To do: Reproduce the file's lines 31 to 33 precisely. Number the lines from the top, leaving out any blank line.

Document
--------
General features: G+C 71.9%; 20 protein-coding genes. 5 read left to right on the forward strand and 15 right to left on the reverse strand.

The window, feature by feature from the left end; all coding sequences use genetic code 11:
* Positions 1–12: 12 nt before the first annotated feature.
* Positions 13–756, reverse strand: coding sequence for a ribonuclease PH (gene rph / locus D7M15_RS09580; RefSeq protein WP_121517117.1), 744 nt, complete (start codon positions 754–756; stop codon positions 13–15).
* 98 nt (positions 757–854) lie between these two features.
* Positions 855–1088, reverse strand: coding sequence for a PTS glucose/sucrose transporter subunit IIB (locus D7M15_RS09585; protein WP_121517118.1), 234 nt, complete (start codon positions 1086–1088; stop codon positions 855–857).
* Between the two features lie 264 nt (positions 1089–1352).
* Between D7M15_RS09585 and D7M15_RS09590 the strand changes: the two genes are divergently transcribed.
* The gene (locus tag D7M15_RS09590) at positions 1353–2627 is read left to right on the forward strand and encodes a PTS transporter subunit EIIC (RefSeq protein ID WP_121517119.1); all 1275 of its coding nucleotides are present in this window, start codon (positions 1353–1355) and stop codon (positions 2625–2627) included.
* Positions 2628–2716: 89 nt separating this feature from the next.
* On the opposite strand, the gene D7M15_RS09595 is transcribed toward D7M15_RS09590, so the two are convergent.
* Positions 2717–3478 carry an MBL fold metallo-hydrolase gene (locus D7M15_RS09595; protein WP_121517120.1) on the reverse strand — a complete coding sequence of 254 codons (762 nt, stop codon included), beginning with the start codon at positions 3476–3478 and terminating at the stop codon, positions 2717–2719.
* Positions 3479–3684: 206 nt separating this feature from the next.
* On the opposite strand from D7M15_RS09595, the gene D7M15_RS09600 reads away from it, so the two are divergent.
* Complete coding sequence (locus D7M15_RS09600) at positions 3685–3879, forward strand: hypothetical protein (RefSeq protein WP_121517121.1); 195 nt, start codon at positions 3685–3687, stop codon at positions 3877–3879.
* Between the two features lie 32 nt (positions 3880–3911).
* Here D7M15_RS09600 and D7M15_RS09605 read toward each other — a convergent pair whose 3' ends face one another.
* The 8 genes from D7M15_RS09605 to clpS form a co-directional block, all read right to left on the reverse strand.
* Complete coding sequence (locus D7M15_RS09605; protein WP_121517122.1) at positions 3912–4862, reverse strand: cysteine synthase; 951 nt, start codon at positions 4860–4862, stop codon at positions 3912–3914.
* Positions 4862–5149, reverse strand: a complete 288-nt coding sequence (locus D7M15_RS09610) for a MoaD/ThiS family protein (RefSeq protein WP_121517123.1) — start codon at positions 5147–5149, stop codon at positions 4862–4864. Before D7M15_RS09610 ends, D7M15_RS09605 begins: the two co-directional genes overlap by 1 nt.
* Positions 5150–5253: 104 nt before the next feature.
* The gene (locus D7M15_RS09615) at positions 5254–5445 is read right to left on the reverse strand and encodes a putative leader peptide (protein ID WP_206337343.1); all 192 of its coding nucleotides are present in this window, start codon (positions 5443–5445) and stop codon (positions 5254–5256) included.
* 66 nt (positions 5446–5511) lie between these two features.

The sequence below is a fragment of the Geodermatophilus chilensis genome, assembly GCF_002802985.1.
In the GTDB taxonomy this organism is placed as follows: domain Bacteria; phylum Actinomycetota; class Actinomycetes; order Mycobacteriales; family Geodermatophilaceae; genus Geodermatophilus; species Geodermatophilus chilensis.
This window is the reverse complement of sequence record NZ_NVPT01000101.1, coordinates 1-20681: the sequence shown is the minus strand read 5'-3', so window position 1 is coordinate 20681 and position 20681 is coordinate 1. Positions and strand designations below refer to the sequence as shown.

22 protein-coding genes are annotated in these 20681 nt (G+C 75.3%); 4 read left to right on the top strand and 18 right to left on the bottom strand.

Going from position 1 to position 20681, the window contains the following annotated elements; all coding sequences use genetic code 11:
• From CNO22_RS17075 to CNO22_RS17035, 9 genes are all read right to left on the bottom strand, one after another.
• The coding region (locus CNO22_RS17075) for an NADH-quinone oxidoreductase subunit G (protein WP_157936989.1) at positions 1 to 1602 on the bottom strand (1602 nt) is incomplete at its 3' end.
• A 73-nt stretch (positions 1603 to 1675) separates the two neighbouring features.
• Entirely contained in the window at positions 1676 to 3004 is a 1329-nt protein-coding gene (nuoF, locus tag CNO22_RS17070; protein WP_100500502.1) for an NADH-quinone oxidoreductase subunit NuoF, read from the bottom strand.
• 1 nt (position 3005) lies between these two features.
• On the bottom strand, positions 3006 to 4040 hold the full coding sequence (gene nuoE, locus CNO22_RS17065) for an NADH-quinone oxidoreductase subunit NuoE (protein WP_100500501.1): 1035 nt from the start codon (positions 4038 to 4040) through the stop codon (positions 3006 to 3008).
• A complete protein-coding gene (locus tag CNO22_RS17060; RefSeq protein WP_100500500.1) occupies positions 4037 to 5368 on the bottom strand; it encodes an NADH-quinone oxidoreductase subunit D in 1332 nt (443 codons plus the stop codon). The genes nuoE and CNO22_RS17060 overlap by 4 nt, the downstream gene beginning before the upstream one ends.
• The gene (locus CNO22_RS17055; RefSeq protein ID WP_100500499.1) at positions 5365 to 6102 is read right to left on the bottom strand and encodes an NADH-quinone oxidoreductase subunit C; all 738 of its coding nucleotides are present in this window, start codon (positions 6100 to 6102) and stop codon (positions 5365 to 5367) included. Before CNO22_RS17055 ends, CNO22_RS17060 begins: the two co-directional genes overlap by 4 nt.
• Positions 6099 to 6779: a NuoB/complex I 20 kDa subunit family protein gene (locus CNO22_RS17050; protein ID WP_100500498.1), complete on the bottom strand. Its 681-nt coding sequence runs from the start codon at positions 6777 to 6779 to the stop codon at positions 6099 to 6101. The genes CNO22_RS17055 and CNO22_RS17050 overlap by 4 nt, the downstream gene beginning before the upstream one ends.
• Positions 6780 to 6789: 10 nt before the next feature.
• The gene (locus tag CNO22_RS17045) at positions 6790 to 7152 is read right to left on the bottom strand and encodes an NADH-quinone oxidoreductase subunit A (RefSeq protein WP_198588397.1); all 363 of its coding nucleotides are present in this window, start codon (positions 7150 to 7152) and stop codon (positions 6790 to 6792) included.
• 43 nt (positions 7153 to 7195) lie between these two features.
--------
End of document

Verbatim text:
• A 73-nt stretch (positions 1603 to 1675) separates the two neighbouring features.
• Entirely contained in the window at positions 1676 to 3004 is a 1329-nt protein-coding gene (nuoF, locus tag CNO22_RS17070; protein WP_100500502.1) for an NADH-quinone oxidoreductase subunit NuoF, read from the bottom strand.
• 1 nt (position 3005) lies between these two features.